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Henry Edward Bird vs Joseph Henry Blackburne
"Bird Without a Nest" (game of the day Dec-07-2007)
2nd B.C.A. Masters (1886), London ENG, rd 5, Jul-16
Bird Opening: From Gambit. Mestel Variation (A02)  ·  0-1
ANALYSIS [x]

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Annotations by Joseph Henry Blackburne.      [148 more games annotated by Blackburne]

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Kibitzer's Corner
< Earlier Kibitzing  · PAGE 3 OF 3 ·  Later Kibitzing>
Dec-07-07
Premium Chessgames Member
  parmetd: ah you are correct I was looking at the position with Rook already on f3 blocking the queen as black to move.
Dec-07-07  ganstaman: 6. Qd3 and white is fine.

I think that Bird is a stronger opening than player.

<parmetd: Anyways this game is an example of how terrible 1.f4 is and why every GM has commented that 1.f4 e5!! FORCES 2. e4 or black will win.>

If you're serious, I'd be interested in seeing where even 1 GM said such a thing.

Dec-07-07  xrt999: < al wazir: <gilbertblondy, xrt999>: If white had played 2. e4, transposing into a king's gambit>

Blackburne employed psychological tactics: Blackburne knew that Bird would not likely play a move like 2.e4 in this opening, it was not stylistically within Bird's opening play. Bird played 1.f4 to play the system, not to transpose into the KG.

If you are playing someone skilled in the KG then you have a point: you dont want to play 1...e5. I personally either play 1...g6 or 1...d5 against 1.f4

Then again, I had a discussion with someone regarding the statistics of the KGA over the last 100 years a while back, overwhelmingly in favor of black; in the KGA black has a winning record and any other response by black other than 2...exd4 is winning for white.

So, that being said, either way, you either play a system against 1.f4 or transpose into the KGA, both winning records for black.

Dec-07-07  MorphysMojo: Blckburne absolutely owned Bird 25 - 7 over their playing history. Bird was known for eccentric openings that helped him beat weak British players frequently, but he got chewed up by the talented ones: 1.5 - 4.5 v. Paulson, 1 - 7 v. Zukertort, 1.5 - 8.5 v. Chigorin, 3.5 - 6.5 v Gunsberg and with an embarrassing record against both Steinitz and Lasker (as did many). To his favor Bird was 5 - 4 against Anderssen, and even in score with Janowski, but really Bird was one of the "lesser of the greats", known more for innovation and creativity than performance.
Dec-07-07  xrt999: Bird vs Blackburne, 1895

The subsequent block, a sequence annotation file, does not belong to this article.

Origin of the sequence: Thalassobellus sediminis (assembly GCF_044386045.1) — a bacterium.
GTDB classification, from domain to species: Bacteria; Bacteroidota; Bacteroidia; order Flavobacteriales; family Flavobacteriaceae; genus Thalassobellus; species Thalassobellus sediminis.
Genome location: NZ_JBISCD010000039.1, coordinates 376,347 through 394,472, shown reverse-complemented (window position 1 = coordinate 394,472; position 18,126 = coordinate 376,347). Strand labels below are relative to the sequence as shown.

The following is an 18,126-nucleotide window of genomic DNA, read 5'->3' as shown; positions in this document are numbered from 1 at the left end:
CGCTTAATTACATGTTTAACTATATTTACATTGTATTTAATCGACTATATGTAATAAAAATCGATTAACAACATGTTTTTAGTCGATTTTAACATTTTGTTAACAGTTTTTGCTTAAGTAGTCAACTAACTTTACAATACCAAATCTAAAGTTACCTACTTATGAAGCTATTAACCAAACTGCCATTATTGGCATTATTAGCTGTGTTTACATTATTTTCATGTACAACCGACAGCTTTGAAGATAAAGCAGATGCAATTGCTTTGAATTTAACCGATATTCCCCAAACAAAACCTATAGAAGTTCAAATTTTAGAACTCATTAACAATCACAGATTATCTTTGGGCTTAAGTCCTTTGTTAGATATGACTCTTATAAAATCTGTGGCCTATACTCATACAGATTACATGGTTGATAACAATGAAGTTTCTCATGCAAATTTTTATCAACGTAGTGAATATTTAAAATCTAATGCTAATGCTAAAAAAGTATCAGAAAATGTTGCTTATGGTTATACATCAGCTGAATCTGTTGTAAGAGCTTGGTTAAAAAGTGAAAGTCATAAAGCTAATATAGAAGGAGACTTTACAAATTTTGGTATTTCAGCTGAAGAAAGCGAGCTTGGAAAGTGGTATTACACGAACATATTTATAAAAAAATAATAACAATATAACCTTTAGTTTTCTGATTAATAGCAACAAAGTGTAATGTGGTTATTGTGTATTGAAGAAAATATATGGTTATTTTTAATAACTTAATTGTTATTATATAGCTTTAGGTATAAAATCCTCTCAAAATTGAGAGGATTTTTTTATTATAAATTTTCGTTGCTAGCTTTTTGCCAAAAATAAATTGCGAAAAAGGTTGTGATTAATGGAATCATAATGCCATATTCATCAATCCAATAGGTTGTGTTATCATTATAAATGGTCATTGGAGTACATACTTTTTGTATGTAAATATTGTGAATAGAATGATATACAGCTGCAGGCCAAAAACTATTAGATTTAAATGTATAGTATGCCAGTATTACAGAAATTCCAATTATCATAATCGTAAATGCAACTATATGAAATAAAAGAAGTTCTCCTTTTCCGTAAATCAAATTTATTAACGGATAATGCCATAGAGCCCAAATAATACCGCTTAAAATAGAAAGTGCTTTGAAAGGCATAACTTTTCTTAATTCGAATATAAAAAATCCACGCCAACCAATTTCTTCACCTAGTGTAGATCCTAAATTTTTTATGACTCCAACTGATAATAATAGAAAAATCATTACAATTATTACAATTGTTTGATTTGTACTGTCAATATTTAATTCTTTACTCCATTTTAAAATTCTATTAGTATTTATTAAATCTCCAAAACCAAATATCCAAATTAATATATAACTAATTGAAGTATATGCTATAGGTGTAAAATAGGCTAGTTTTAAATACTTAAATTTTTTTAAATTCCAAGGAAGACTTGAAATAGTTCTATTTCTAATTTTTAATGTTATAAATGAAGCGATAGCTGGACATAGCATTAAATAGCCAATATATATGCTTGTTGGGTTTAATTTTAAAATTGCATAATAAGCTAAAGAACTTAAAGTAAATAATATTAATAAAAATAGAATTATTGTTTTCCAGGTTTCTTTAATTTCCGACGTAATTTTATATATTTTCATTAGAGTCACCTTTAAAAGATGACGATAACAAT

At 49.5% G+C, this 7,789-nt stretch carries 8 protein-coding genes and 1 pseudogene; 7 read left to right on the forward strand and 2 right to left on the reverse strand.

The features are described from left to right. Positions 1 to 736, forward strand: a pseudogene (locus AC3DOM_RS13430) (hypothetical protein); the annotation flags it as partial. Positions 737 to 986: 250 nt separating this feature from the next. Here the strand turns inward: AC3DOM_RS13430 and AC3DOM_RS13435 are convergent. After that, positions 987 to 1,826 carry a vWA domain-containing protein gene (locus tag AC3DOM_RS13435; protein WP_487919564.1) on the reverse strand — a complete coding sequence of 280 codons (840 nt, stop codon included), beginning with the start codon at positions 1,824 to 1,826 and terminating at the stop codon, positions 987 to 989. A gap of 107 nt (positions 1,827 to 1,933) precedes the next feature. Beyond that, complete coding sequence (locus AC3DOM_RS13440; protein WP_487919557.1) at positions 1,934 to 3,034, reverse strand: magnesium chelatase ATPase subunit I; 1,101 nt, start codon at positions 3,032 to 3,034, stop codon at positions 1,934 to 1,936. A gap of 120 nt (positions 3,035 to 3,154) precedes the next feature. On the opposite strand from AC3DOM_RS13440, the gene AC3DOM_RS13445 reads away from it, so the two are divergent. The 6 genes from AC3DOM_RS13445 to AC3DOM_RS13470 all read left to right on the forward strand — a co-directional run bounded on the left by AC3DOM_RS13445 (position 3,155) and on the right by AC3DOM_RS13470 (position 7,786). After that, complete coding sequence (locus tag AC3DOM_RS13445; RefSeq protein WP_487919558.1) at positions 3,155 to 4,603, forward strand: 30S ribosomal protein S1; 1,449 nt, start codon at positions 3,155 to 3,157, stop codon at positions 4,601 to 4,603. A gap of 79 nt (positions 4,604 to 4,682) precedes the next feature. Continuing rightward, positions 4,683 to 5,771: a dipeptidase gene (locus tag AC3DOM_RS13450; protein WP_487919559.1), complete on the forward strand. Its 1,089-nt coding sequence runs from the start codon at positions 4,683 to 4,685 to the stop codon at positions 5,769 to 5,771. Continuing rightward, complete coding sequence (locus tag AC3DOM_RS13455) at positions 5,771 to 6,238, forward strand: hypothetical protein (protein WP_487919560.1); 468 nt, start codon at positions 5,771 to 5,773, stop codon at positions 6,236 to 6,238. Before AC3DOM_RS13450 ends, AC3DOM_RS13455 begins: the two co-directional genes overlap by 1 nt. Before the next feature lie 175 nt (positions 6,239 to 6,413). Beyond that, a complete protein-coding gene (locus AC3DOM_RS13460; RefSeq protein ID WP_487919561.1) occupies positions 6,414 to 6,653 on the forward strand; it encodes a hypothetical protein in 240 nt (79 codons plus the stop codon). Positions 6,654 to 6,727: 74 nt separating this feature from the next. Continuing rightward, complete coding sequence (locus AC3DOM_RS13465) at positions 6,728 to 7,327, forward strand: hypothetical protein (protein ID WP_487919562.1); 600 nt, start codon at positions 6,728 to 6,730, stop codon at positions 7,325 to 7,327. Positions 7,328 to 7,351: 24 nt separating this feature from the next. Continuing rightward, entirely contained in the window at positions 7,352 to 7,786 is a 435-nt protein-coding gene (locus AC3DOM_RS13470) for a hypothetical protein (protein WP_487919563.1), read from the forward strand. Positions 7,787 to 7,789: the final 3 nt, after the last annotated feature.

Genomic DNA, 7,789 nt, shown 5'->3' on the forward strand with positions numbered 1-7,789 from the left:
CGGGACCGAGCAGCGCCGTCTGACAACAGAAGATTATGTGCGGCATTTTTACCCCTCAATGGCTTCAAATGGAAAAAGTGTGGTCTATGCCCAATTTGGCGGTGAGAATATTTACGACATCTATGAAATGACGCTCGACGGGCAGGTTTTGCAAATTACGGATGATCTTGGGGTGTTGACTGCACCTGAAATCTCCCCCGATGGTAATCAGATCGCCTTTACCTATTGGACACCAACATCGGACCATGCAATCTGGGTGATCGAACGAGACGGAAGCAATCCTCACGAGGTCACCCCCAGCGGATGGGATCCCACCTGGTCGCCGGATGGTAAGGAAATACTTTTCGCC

Bird, despite getting totally crushed here in 1886, tried 1.f4 and responded the same exact way to 1...e5 against Blackburne in 1895

Dec-07-07  RookFile: Players of the 19th century had an interesting stubborness with their openings: no matter how many times they got crushed with the same opening, because they believed in it, they were always coming back for more.
Dec-08-07
Premium Chessgames Member
  Richard Taylor: <twin phoenix: My goodness all these games are so pretty! this one is awesome but the two mentioned by R Taylor and Pawn to QB4 are just as incredible. Thanks for posting these games cuz i truly enjoyed seeing them all!!!>

The Lasker game is annotated in a book of his games I have - I think it is by Reinfeld.

I saw that game; and had a last round game to play v a player (he was from Germany and playing Chess on his holiday) I knew he played either the Birds or 1 e4 so I prepared the Froms but was concerned about him playing a King's Gambit as I didn't know that very well from the Black side - as it happened he played 1 e4! and I won when he went (very) wrong...and I thus won the tournament - but don't know how I would have gone if I had essayed the Froms as in a Blitz game I lost against his 1 f4! e5 2 e4..etc

But I was determined to go on the attack (it was do or die!) as I wanted to win tournament outright as I did!

I think I would always accept the King's Gambit.

Dec-08-07
Premium Chessgames Member
  Richard Taylor: <RookFile> Good point. But it doesn't mean their openings were no good - it sometimes means you need a break to work on the opening ideas.
Dec-08-07  t3hPolak: <xrt999>Bird's doesnt suck, like every opening it requires some study and usage. Besides, I personally know someone who is amazing with Birds.

So Bird used the opening and got crushed; who cares? Openings werent discovered perfect. They were flawed, refined by loss after loss, until they became a useful tool to add to the repetoire.

Dec-08-07  PinnedPiece: How would Bird play against 1.f4?

Blackburne vs Bird, 1892

Jun-10-09  Fanacas: No offence but if you take morphy tho this age he would suck in chess 2 ^^ compaered with the old master we learn form them ^^. And 1....e5 isent the best answer against 1.f4 lasker himself said it many other grandmaster said it 1....d5 is porbaly better.
Jul-01-10  YoungEd: Blackburne: Undefeated champion of the lacaonic and generally unhelpful annotations!
Jan-19-11  sfm: Cute! 4 white pieces can capture the rook, but...
Feb-03-13  Cemoblanca: ...or "One Flew Over the Cuckoo's Nest". ;)
Oct-13-14
Premium Chessgames Member
  sachistu: It's not clear this score is correct even though this is the version given by Blackburne in his book (Blackburne's Games At Chess). The Brooklyn Chess Chronicle 1886, p30 along with A.J. Gillam's book of the tournament (p38) citing coverage of the game in the Daily News, BCM, and The Field give the score as 13.Kg1 Qf6 14.Bg2 fxg 15.hxg Qf2+ 16.Kh2 Rf3 17.Qc4 Kh8.